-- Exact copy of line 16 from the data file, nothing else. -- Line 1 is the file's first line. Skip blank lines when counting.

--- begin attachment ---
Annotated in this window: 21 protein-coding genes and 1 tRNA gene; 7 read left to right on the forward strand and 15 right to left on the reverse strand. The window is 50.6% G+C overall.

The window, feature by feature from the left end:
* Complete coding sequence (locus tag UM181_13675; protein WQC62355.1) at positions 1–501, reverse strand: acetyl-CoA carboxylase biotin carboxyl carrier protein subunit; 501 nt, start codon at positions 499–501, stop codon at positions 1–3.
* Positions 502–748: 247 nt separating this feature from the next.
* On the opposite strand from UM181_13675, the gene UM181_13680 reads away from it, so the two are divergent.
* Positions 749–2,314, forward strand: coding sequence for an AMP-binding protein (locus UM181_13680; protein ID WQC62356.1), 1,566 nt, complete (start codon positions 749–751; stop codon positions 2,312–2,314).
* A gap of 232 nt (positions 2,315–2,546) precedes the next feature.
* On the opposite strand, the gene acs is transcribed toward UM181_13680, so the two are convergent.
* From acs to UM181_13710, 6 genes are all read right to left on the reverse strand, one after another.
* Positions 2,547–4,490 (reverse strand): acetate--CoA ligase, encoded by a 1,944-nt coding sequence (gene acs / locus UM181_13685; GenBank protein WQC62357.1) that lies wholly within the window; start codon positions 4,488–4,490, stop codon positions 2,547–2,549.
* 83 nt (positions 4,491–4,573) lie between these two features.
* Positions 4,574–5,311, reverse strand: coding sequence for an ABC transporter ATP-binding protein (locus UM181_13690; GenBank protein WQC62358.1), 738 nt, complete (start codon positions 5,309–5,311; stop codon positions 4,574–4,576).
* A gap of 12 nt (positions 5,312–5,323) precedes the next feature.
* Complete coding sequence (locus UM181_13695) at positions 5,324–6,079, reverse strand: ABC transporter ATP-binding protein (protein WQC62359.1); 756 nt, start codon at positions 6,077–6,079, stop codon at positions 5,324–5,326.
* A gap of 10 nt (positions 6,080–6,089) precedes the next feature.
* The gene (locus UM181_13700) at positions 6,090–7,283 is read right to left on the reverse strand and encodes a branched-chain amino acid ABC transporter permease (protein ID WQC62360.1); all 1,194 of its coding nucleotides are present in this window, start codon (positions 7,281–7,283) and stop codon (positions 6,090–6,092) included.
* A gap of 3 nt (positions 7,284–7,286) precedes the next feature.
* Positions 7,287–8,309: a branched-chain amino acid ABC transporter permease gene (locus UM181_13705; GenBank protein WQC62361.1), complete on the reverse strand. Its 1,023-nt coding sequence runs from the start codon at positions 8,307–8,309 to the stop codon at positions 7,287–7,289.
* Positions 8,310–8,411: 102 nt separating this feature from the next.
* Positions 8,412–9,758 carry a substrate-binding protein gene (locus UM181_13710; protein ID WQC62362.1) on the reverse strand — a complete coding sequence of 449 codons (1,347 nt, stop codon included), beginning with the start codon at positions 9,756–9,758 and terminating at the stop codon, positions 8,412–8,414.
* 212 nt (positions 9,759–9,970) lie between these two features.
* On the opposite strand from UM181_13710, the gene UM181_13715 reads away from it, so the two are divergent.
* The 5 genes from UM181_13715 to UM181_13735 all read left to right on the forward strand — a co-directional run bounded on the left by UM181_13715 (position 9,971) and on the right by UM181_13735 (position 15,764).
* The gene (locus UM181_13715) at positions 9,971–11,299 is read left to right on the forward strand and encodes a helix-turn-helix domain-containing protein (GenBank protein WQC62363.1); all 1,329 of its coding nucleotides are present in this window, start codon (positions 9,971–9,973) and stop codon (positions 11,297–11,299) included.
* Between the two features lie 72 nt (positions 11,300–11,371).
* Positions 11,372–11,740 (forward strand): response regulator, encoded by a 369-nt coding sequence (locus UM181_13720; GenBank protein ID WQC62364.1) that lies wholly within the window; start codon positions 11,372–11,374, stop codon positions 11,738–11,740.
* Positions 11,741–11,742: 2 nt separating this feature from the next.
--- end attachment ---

* The gene (locus UM181_13700) at positions 6,090–7,283 is read right to left on the reverse strand and encodes a branched-chain amino acid ABC transporter permease (protein ID WQC62360.1); all 1,194 of its coding nucleotides are present in this window, start codon (positions 7,281–7,283) and stop codon (positions 6,090–6,092) included.